As I embark on my journey to Turkey to join this year's Gallipoli commemorations, these magnanimous words of reconciliation, written by Mustafa Kemal Atatürk in 1934, came to my mind. "Those heroes that shed their blood and lost their lives... You are now lying in the soil of a friendly country. Therefore, rest in peace. There is no difference between the Johnnies and the Mehmets to us where they lie side by side here in this country of ours..." It is in the spirit of those very words, that every year, all the nations that were involved in the Gallipoli campaign come together to commemorate those very heroes that shed their blood and lost their lives. The key difference from the time of the campaign and today is that all the nations, including Turkey, come together in a spirit of true friendship.
As the son of a Royal Air Force Officer who just saw the end of World War II, and as the grandson of an army corporal from Scotland who fought in World War I, I have a deep respect and admiration for those who have lived and died for their country. Whereas my grandfather then could have found himself standing looking at a Turkish soldier as an enemy, I will be here as a British minister and as a friend of Turkey.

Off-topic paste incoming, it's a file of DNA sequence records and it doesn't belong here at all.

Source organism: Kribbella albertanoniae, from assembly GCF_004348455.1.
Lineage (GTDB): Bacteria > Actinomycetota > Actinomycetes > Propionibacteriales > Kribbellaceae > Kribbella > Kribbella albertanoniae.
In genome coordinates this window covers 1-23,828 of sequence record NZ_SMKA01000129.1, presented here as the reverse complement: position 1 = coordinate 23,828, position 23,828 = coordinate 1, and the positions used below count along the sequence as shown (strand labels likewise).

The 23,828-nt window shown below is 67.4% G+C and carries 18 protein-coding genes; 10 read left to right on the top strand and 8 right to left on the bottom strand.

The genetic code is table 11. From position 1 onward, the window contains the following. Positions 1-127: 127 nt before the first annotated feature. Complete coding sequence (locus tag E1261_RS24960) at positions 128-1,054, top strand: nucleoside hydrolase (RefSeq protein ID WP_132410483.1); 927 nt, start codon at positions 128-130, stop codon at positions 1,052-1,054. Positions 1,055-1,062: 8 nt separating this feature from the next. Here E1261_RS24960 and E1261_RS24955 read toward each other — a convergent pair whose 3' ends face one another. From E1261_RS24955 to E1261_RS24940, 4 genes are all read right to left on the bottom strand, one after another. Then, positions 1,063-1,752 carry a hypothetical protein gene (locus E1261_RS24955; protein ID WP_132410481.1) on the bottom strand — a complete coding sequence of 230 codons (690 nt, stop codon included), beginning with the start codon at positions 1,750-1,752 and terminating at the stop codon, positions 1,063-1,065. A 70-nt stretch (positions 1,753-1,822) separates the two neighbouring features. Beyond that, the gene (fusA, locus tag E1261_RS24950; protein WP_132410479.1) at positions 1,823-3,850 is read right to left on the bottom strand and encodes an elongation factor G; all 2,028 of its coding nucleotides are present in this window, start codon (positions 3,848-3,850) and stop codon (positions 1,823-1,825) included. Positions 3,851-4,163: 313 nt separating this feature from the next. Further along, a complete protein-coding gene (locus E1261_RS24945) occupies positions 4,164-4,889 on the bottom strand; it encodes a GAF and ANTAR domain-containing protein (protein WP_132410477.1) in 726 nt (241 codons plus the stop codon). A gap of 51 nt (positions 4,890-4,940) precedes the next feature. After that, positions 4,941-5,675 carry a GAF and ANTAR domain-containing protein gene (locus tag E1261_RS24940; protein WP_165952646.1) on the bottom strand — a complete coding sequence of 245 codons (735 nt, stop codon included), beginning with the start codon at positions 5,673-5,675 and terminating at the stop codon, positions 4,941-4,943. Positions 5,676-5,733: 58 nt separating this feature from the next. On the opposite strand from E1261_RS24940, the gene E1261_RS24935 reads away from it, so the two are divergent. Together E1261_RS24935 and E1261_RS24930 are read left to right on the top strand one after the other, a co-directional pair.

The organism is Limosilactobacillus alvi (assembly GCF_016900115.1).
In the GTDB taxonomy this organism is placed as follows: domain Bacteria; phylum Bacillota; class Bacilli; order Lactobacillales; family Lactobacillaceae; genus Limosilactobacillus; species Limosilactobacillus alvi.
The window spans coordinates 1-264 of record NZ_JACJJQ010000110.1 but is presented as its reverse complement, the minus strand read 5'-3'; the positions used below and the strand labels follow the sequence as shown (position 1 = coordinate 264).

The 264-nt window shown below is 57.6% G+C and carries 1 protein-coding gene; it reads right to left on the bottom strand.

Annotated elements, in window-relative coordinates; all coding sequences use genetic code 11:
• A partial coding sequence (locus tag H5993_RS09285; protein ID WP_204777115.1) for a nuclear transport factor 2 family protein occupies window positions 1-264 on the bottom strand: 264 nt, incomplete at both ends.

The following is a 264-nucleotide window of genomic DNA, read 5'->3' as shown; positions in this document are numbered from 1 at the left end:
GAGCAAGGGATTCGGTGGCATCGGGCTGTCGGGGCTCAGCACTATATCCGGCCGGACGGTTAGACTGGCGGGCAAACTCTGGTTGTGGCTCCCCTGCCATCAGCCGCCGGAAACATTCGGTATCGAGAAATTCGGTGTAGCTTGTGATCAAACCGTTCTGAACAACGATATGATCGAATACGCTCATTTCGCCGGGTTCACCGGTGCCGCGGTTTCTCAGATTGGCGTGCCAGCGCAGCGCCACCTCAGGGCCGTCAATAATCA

As someone who is a frequent visitor to Turkey, especially over the past two years, I can certainly attest to that feeling of friendship. My very first official visit to Turkey, shortly after being appointed as minister for Europe and the Americas and within days of the terrible attempted coup in July 2016, was made with the intention to demonstrate our friendship and strong alliance with Turkey and its people.
I am therefore honored to be returning to Turkey again and to be representing the former Entente Powers at this year's Gallipoli commemorations, to remember the service, sacrifice and suffering of those on both sides of the seismic military encounter that took place over a century ago.
It is a fitting legacy of what happened at Çanakkale that, despite such ferocious battles, the historic bitter enmity that used to exist has so widely been replaced by binding friendships and steadfast alliances. It is also a remarkable testament to the value of reconciliation that a century after Turkey and Great Britain were on opposite sides, we now stand shoulder to shoulder as NATO allies and trusted friends.
Sadly today's world is not without conflict. The daily atrocities being conducted in Syria against innocent civilians, strengthens our resolve to not only honor those who fought in the past, but to continue to strive for a better, safer world for us all.
After the hideous experience of gas in the trenches a century ago all nations resolved to rid the world of chemical weapons. Once again we must all renew and uphold that wisdom and not let such atrocities become an acceptable practice. We must maintain a common voice for adherence to the international rule of law, and to treaties and binding conventions.
Together, we all must honor those who fought in the past, and we must strive together for a better world in which there is less need to fight in the future. Once again Atatürk fittingly captured this vision of a better world in which he called on all people to aim for "peace at home, and peace in the world."
* United Kingdom Minister of State for Europe